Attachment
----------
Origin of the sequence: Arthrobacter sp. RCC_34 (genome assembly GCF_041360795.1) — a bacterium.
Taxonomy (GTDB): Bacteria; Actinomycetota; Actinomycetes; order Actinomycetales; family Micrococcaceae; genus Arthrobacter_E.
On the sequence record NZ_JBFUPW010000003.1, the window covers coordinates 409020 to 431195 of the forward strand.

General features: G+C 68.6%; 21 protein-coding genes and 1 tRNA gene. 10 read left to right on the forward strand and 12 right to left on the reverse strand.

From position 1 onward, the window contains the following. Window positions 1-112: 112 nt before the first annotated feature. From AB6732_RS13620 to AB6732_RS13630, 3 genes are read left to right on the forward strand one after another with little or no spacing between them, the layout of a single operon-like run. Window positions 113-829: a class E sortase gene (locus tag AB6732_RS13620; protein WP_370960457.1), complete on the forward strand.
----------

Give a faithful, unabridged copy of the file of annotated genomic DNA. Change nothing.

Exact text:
Origin of the sequence: Arthrobacter sp. RCC_34 (genome assembly GCF_041360795.1) — a bacterium.
Taxonomy (GTDB): Bacteria; Actinomycetota; Actinomycetes; order Actinomycetales; family Micrococcaceae; genus Arthrobacter_E.
On the sequence record NZ_JBFUPW010000003.1, the window covers coordinates 409020 to 431195 of the forward strand.

General features: G+C 68.6%; 21 protein-coding genes and 1 tRNA gene. 10 read left to right on the forward strand and 12 right to left on the reverse strand.

From position 1 onward, the window contains the following. Window positions 1-112: 112 nt before the first annotated feature. From AB6732_RS13620 to AB6732_RS13630, 3 genes are read left to right on the forward strand one after another with little or no spacing between them, the layout of a single operon-like run. Window positions 113-829: a class E sortase gene (locus tag AB6732_RS13620; protein WP_370960457.1), complete on the forward strand.